Last week's surprise announcement by US beef processor Tyson Foods that from next month it will no longer accept cattle treated with the beta agonist growth promotant, Zilmax, has sparked a response from the product’s manufacturer, Merck Animal Health.
In a statement issued this week, Merck said that animal well-being was a priority for the company, however 30-plus years of rigorous, well-documented research supported the product’s benefits and safety.
“Worldwide regulatory agencies have reviewed extensive data on Zilmax and have concluded that use according to the label, it is safe in cattle. This data included rigorous animal health safety and well-being studies conducted by university experts that found the behaviour and movement of cattle fed Zilmax is normal,” Merck’s statement said.
As described in this earlier Beef Central article, Tyson, the largest processor of fed cattle in the US, has taken the surprise step of excluding slaughter cattle fed Zilmax, due to concerns about ‘animal well-being,’ including lameness and shortness of breath.
The issue has particular resonance for Australia, because MSD (Merck) has made moves recently towards registration of Zilmax for use in Australian beef production systems.
The widespread adoption of beta agonists in the US beef industry (it is estimated that up to 80pc of fed cattle receive the feed additive) has been a key reason why US beef production has managed to stay so high, while the national herd has fallen to 50-year lows. Used at recommended rates over the final 20 days of feeding, Merck claims cattle fed Zilmax show an 11-15kg improvement in carcase weightgain. Big advantages are also seen in feed efficiency and carcase meat yield.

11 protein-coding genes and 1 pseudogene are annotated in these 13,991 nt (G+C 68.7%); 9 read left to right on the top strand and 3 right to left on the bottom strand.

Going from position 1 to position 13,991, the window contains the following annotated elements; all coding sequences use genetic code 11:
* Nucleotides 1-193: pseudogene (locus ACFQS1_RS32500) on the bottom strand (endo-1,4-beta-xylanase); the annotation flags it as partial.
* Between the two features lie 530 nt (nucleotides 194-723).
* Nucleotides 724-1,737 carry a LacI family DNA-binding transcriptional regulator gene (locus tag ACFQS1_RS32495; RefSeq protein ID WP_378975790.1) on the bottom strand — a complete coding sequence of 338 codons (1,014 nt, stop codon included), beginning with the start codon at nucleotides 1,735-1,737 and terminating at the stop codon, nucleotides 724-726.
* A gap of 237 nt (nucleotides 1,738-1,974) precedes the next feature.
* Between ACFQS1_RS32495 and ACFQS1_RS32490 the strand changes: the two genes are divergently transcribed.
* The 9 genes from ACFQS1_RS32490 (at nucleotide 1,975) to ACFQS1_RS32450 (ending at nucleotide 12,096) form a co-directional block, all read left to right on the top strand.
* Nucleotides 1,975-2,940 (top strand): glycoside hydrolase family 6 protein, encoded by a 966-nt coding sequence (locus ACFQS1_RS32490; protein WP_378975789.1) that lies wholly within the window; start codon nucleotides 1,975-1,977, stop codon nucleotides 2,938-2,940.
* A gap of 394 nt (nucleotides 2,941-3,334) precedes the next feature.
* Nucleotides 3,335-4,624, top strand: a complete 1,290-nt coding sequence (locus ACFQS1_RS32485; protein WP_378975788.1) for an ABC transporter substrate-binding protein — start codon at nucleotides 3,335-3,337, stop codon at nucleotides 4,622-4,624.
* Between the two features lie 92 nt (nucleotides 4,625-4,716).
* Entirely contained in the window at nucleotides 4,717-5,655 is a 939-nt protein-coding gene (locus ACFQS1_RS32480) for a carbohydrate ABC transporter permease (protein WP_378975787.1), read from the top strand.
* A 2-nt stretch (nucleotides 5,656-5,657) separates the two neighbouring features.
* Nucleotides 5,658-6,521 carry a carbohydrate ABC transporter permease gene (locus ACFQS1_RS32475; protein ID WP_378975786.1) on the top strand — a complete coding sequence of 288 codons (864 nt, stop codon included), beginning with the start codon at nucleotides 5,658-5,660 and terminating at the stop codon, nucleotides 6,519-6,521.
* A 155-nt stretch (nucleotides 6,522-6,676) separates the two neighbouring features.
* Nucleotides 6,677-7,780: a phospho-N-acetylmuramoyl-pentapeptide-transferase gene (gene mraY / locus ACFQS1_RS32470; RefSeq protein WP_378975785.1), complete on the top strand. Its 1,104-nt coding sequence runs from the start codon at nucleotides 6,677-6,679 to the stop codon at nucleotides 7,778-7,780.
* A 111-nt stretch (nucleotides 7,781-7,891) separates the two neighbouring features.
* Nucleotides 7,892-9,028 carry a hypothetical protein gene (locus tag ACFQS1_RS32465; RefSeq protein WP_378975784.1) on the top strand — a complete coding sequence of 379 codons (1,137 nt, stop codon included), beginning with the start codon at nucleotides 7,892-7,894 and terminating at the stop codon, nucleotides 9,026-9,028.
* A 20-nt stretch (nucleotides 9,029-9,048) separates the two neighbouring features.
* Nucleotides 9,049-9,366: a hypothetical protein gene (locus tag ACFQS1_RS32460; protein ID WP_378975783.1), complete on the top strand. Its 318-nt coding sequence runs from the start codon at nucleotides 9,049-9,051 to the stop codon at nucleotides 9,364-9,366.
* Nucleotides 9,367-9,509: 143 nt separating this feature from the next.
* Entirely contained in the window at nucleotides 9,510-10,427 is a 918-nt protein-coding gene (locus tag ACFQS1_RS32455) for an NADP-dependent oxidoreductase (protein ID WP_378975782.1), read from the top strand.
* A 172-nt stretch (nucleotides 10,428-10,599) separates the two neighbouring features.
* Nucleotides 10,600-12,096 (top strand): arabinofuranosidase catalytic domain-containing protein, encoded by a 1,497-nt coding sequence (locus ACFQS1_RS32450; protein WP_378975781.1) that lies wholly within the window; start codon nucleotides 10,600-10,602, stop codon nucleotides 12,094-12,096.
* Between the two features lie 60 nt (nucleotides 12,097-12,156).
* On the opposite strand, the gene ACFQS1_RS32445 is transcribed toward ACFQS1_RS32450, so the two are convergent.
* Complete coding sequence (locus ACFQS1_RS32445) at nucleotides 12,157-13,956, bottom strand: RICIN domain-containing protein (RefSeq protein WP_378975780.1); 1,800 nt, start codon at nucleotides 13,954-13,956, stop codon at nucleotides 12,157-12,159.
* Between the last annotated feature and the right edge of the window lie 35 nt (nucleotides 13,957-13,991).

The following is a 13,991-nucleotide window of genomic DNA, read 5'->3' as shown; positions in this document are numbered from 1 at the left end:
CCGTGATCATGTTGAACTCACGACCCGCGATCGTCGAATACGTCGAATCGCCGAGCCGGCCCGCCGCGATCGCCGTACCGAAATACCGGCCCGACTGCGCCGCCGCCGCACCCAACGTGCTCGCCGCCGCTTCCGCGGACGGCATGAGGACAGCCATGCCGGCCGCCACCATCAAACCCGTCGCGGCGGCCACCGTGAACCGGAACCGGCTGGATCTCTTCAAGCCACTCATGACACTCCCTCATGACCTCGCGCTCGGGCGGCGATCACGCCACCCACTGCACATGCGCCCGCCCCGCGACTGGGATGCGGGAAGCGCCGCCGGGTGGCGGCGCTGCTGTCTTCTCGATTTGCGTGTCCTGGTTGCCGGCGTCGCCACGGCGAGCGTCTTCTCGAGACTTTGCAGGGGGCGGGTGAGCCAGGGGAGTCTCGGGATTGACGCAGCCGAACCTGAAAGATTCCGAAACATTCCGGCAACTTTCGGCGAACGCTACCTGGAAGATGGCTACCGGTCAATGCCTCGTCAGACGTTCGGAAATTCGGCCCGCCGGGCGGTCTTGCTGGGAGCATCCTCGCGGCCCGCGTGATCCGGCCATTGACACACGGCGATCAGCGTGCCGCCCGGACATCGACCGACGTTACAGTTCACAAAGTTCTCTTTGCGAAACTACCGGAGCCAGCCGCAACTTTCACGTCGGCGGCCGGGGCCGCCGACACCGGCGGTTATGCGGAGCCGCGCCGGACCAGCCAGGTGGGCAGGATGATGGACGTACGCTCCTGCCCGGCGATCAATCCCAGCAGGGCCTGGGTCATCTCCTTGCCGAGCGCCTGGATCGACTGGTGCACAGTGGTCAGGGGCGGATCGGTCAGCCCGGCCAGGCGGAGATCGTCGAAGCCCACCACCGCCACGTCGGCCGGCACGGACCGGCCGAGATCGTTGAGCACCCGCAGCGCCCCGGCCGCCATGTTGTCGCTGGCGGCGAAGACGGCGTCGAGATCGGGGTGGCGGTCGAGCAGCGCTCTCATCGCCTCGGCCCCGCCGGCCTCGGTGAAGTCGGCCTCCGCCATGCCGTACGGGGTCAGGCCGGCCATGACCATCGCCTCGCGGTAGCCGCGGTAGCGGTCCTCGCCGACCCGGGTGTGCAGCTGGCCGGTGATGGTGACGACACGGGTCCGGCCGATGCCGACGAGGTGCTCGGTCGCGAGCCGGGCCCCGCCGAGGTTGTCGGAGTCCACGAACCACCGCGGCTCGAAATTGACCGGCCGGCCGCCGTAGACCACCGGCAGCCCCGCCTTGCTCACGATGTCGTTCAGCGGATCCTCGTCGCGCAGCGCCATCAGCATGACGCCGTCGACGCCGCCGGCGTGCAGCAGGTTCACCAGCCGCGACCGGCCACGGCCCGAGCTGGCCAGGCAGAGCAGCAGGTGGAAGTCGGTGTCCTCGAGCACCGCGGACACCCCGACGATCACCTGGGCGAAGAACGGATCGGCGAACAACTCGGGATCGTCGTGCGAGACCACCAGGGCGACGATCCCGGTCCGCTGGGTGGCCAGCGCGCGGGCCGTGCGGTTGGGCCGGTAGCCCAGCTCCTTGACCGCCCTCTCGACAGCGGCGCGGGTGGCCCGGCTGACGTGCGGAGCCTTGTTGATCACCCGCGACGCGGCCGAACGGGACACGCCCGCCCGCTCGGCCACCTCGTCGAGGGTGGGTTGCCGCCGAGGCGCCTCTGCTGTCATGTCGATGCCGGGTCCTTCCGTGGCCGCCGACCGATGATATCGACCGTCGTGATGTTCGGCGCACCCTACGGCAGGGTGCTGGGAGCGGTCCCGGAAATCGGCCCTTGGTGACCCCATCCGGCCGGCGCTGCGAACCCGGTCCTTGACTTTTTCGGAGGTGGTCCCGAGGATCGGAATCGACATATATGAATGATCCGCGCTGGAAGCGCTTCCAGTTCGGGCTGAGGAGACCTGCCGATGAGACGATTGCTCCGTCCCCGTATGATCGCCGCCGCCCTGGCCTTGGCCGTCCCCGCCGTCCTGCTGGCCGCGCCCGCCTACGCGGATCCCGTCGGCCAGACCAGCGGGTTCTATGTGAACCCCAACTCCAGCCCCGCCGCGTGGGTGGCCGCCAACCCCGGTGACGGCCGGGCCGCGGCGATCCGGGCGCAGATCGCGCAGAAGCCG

Merck said it was surprised by Tyson’s decision to suspend the slaughter of cattle fed the product. “We are confident that, based on all of the available data on Zilmax, the experience reported by Tyson is not attributable to Zilmax,” a company statement said.
“Indeed, Tyson itself points to the fact that there are other possible causes and that it does not know the specific cause of the issues it recently experienced. We will continue to work with Tyson to help it identify those other causes. Again, we are confident that the totality of our data does not support Zilmax as being the cause of these experiences, and we remain confident in the safety of the product,” Merck said.
The company’s full statement can be read here: http://www.merck-animal-health.com/news/2013-8-8.aspx
In response, Merck says it will establish a five-step program to ‘Ensuring Responsible Beef’ that includes:
- Immediately re-certifying every individual that feeds Zilmax to cattle
- Initiating a scientific audit following cattle fed Zilmax from the feedyard to the packing plant ‘to determine potential causes of lameness and other mobility issues’
- Reinforcing appropriate management practices for its feeder customers
- Creating a ‘Merck Animal Health Advisory Board’ including feeders, packers, cow-calf operators and animal health and nutrition experts to review the available data; and
- Sharing all findings publicly.
Since Tyson’s announcement, other major US packers including JBS, Cargill and National Beef have signalled that they will continue to accept cattle from suppliers using Zilmax.
Cargill, which at one time did not buy Zilmax-fed cattle due to meat quality concerns, made its announcement quickly last week. The others have followed suit this week.
JBS spokesman Cameron Bruett told the Wall Street Journal his company had a "heightened interest" in the matter, but would continue to accept animals fed the additive.
However a video of apparently lame cattle presented recently by JBS USA’s animal welfare director at the National Cattlemen’s Beef Association conference in Denver has helped fuel further debate about the use of beta-agonists in livestock production.
US website Meatingplace.com was told that JBS’s head of animal welfare, Dr Lily Edwards-Callaway, showed the video during a discussion on "certain tools used in production including beta-agonists" because JBS wanted feedback from other animal welfare experts in attendance.